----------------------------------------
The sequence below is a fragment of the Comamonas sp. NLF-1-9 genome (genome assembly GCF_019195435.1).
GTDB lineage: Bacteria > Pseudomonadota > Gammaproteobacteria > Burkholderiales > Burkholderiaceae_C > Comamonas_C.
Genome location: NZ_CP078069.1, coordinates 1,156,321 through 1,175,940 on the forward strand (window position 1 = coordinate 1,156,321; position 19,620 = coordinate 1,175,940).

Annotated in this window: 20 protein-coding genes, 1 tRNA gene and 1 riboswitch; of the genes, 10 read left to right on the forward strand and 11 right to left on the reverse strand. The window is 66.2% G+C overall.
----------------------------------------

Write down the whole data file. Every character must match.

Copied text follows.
The sequence below is a fragment of the Comamonas sp. NLF-1-9 genome (genome assembly GCF_019195435.1).
GTDB lineage: Bacteria > Pseudomonadota > Gammaproteobacteria > Burkholderiales > Burkholderiaceae_C > Comamonas_C.
Genome location: NZ_CP078069.1, coordinates 1,156,321 through 1,175,940 on the forward strand (window position 1 = coordinate 1,156,321; position 19,620 = coordinate 1,175,940).

Annotated in this window: 20 protein-coding genes, 1 tRNA gene and 1 riboswitch; of the genes, 10 read left to right on the forward strand and 11 right to left on the reverse strand. The window is 66.2% G+C overall.